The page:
Five-Minute Tours: Tracye Wear at Moody Gallery, Houston

by Glasstire June 12, 2024

Note: the following is part of Glasstire’s series of short videos, Five-Minute Tours, for which commercial galleries, museums, nonprofits, and artist-run spaces across the state of Texas send us video walk-throughs of their current exhibitionsLet’s get your show in front of an audience.

See other Five-Minute Tours here.

Tracye Wear: From the Garden at Moody Gallery, Houston. Dates: May 4– June 15, 2024.

Via the gallery:

“With her latest series, Tracye Wear pushes the scale limitations of the ceramic arts while reveling in the life-affirming forms of nature. Not thrown on a potter’s wheel, these contours are molded, shaped, and coil-built, but become organic beings. Decidedly of the hand, these vessels’ surfaces are smoothed and rounded yet often animated by the controlled indentations of human fingers.
Transferring her real-life skills with plants, soil, water, and sunlight from her home’s backyard, she enters a related studio terrain of pliable clay, moisture, the alchemy of glazes, and finally intense heat. By reenacting the mysteries of how vegetation sprouts and thrives as transformed by photosynthesis, Wear introduces a verdant vocabulary of seeds, tendrils, leaves, and blossoms to spiraling, bulbous, and seemingly pregnant vessels.
The artist resists the allure of boldly colored and glossy glazes, for the most part, instead seeking the subtleties inherent in transition and gradation. Her experimentation with the layer upon layer of colored glazes—when applied to protruding ribs and sinking recesses—embraces the chemical interactions and revelations that result from the extreme temperatures of high-firing. The transformative heat of the kiln itself provides a final chance interpretation of Wear’s otherwise intentioned deployment of palette and light.
Along the way, viewers may recognize allusions to the Venus of Willendorf, Hieronymous Bosch’s Garden of Earthly Delights, Pieter Bruegel the Elder’s Tower of Babel, or the shadow and light of Dutch floral still life. At this exhibition, Wear invites us to wander—and to linger and wonder—in her secret garden, surreal but familiar, teeming with the affirmations of growth and transformation.”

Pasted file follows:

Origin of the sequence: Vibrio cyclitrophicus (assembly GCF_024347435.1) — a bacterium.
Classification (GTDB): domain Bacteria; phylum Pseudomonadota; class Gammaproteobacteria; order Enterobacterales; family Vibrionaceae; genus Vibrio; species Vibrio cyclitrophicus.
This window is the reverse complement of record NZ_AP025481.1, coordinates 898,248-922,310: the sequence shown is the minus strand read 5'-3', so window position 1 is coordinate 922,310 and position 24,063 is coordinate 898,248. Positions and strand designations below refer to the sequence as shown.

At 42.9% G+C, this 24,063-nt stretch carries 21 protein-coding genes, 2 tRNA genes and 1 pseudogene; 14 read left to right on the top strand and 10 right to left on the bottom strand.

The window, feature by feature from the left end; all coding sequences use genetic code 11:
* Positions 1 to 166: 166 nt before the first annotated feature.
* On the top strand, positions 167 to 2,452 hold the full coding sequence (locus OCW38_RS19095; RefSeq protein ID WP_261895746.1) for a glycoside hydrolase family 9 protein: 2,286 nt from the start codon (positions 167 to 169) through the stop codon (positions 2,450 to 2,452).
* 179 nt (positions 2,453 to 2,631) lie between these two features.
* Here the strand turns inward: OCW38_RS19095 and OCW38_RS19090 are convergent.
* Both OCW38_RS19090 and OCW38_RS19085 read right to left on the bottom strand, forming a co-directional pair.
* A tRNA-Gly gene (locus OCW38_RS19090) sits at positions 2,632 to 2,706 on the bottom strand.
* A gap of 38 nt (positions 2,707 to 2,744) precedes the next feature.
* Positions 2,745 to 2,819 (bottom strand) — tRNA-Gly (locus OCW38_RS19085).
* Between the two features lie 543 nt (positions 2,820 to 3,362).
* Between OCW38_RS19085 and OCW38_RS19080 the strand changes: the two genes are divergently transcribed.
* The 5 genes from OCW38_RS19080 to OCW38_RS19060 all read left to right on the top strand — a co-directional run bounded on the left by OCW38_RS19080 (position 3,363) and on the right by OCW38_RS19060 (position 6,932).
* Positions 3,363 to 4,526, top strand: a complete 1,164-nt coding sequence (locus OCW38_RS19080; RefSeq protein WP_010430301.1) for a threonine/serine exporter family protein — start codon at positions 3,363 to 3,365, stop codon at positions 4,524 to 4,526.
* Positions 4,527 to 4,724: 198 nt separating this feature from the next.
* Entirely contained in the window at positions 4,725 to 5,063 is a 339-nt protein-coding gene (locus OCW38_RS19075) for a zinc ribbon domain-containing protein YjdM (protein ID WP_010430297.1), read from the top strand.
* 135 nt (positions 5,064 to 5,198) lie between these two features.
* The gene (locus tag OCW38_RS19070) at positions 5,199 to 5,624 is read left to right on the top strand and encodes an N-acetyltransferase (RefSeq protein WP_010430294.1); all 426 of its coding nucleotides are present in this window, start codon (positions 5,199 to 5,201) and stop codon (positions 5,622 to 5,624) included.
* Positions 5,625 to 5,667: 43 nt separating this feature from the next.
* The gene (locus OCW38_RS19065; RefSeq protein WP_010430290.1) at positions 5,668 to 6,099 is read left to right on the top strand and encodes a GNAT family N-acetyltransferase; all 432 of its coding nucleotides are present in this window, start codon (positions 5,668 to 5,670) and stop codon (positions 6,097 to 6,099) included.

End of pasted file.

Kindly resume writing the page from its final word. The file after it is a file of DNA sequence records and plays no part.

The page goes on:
—Don Quaintance, Public Address Design
“As a child, I started working with my grandmother in the vegetable garden on our family farm in Missouri. As a teenager in Ohio, I spent “family time” weeding in the garden with my dad. Later in Arkansas, I grew parsley and tomatoes in flower beds around my house.
Now in Houston, I have a vegetable garden that I have tended for thirty years. My entire life, I have planted something in the ground—nurtured it, protected it, and with luck, harvested the results. Each year brings challenges as the region’s climate changes. More heat, more days of freezing temperatures, more rain, or less rain and drought. The cycle is familiar and demanding, yet filled with hope and joy.
As I work with plants in my garden, I watch closely for disease, bugs, and weeds, in order to encourage growth. I observe sprout shapes, stalks and stems, leaves, blooms, and fruit. I fight the weeds, pulling them up the moment I see their flowers ready to produce and drop their seeds. My relationship to the plants in my small plot of earth informs this new body of ceramic work. Different plant characteristics are referenced in each piece. For example, not only have I eaten gumbo with its okra seeds, but I have dried and replanted them. When I cook with tomatoes, I sometimes save and replant the seeds embedded in the pulp. My clay pieces give hints of similar processing. Glazed clay “seeds” appear everywhere, ready to drop to the earth and germinate—all over again.
Sometimes interior aspects are brought to the surface. Other plant structures are even shown upside down, revealing their roots, but reaching upward. Using my hands and fingers to dig in the garden’s dirt has obvious connections to the studio process of handling and shaping clay. The works in this exhibition are the successes of another making season.”
—Tracye Wear

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1 comment

John June 20, 2024 - 10:10

Wow! Beautiful, sumptuous work–and a great video!


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